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"The shape of our brain can itself provide surprising clues about how we behave"25 January 2017 11:17
Personality traits such as moodiness or open-mindedness are linked to the shape of one's brain, a study said Wednesday.
Researchers said they found a striking correlation between structural brain differences and five main personality types.
"The shape of our brain can itself provide surprising clues about how we behave -- and our risk of developing mental health disorders," said a statement from the University of Cambridge, which took part in the study.
Psychologists have previously developed a "Big Five" model of main personality types: neuroticism (how moody a person is), extraversion (how enthusiastic), open-mindedness, agreeableness (a measure of altruism) and conscientiousness (a measure of self control).
Using brain scans from over 500 people aged 22 to 36, the new study looked at differences in the cortex -- the wrinkly outer layer of the brain also known as grey matter.
Specifically it focussed on combinations of thickness, surface area, and the number of folds in different people.
"We found that neuroticism... was linked to a thicker cortex and a smaller area and folding in some brain regions," said study co-author Roberta Riccelli of Italy's Magna Graecia University.
Conversely, openness, "was associated with a thinner cortex and greater area and folding".
Neuroticism, the team said, was a trait underlying mental illnesses such as anxiety disorders, whereas "openness" reflects curiosity and creativity.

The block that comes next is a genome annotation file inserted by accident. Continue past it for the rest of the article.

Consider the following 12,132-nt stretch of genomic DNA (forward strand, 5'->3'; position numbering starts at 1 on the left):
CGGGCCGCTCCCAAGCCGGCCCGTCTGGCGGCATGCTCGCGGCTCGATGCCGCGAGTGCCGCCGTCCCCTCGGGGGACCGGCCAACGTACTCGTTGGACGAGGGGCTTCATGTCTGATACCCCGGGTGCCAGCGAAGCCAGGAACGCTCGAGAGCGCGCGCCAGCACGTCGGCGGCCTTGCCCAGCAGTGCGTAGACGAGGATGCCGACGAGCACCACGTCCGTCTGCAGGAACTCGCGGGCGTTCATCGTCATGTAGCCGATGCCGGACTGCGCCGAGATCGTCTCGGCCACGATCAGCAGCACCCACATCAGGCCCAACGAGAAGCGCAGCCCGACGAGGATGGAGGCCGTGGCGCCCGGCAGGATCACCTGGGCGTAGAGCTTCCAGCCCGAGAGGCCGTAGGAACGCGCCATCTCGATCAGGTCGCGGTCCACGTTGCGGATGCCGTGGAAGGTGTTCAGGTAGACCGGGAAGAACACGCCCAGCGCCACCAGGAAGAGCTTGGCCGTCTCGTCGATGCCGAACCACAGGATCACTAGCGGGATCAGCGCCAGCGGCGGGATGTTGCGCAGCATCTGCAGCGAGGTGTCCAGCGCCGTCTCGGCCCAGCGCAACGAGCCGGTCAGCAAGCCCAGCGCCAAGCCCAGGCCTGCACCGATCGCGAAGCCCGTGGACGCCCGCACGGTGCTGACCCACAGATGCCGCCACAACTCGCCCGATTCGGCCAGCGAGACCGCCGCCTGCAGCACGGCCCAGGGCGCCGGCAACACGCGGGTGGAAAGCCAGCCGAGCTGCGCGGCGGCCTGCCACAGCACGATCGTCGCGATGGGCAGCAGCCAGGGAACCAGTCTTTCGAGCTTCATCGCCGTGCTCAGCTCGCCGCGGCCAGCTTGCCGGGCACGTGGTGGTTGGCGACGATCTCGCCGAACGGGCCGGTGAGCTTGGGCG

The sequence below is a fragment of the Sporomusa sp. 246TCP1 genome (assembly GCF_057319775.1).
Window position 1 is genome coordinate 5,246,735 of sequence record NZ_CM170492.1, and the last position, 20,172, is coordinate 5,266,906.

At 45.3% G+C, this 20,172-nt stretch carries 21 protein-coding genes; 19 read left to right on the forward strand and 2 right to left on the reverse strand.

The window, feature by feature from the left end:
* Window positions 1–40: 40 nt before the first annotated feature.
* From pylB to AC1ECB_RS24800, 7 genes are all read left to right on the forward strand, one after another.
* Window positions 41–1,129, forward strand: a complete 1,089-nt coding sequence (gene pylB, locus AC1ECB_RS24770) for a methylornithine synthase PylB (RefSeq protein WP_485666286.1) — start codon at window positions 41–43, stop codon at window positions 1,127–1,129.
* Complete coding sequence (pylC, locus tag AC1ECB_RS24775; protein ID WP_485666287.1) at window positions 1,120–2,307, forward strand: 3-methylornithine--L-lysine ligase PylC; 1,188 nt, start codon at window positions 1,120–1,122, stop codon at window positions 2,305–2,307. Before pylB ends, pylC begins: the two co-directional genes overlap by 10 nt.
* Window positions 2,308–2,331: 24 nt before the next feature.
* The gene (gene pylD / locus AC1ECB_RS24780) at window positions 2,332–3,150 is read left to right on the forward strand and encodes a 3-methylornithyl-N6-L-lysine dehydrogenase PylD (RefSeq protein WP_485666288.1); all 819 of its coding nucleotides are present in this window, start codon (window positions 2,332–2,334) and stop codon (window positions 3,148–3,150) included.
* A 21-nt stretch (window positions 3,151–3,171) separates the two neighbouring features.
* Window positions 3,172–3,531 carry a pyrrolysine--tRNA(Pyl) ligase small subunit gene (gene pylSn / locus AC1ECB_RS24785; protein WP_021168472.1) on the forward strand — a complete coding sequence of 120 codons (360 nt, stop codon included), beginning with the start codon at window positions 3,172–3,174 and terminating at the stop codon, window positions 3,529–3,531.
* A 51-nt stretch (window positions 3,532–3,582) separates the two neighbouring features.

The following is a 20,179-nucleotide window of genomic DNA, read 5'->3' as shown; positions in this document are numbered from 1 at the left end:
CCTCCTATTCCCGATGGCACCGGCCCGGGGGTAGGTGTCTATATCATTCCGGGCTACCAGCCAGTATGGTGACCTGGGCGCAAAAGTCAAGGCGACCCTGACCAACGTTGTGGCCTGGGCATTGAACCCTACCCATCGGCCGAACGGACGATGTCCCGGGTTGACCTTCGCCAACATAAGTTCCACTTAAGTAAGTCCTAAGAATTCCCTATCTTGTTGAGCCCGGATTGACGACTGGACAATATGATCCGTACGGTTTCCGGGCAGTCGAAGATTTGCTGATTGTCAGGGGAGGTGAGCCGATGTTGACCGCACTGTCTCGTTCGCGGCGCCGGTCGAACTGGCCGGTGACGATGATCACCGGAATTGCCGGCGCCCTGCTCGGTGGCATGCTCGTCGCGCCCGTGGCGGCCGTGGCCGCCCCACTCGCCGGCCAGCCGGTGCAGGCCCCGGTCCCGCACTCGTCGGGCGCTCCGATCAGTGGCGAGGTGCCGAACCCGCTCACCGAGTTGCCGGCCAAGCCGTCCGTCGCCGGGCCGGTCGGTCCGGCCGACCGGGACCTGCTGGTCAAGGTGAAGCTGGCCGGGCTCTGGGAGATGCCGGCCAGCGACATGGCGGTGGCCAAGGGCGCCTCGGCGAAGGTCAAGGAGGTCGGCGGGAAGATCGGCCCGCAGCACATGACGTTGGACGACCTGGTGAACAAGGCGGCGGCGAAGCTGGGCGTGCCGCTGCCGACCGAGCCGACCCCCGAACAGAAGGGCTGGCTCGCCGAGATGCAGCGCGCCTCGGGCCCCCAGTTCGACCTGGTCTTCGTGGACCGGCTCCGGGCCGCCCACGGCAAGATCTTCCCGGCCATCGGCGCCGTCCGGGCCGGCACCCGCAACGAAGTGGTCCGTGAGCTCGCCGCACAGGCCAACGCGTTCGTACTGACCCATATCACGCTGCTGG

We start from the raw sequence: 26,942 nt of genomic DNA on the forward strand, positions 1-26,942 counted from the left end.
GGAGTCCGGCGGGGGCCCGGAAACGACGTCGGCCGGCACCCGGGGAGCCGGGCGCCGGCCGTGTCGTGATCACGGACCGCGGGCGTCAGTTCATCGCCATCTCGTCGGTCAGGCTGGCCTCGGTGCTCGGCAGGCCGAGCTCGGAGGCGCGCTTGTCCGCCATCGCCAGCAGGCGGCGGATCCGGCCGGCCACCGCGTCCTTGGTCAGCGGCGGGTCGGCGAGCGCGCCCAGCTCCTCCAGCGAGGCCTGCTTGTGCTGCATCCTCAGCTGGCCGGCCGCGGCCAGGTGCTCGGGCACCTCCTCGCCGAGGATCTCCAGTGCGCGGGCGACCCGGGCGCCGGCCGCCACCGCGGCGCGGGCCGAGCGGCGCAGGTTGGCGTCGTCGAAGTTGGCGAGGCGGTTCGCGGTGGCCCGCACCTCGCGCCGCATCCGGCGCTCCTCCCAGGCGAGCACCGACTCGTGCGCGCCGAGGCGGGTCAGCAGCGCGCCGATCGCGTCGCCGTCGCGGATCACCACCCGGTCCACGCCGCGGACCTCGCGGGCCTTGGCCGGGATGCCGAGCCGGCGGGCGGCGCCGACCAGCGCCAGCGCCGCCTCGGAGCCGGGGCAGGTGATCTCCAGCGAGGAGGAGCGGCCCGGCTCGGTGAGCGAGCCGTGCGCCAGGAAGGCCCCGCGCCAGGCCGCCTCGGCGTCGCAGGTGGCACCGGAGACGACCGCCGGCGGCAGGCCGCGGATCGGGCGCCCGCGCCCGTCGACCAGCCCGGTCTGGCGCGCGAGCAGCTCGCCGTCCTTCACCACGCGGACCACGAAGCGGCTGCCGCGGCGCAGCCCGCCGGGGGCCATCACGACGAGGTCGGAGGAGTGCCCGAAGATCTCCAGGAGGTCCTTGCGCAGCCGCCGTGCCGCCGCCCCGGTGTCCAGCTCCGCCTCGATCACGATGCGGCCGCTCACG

The deep folds in the human brain were the evolutionary solution to fitting such a large, super-computer into a relatively small skull.
"It's like stretching and folding a rubber sheet -- this increases the surface area, but at the same time the sheet itself becomes thinner," co-author Luca Passamonti of the University of Cambridge explained in a statement.
The study was the first to clearly link the "Big Five" personality traits to differences in brain shape, Riccelli told AFP.
This, in turn, was "a crucial step to improving our understanding of mental disorders," she said.
"It may give us the opportunity to detect those who are at high risk of developing mental illnesses early, which has obvious implications for prompt intervention."
The research touches on a question that has occupied the minds of philosophers and scientists for centuries -- are humans more a product of their genes, or of their upbringing and exposure?
The study, published in the journal Social Cognitive and Affective Neuroscience, could not conclude that brain shape determines a personality type, its authors said.
"We cannot answer the question: 'What came first, the chicken or the egg?'," said Riccelli.
"Hence we can't say if we have a specific personality type because our brain has a specific shape."
Brain shape, in itself, is determined by genetic as well as environmental factors, she pointed out.
The team hypothesised that brain differences may be even more pronounced in people likelier to suffer from neuro-psychiatric illnesses.
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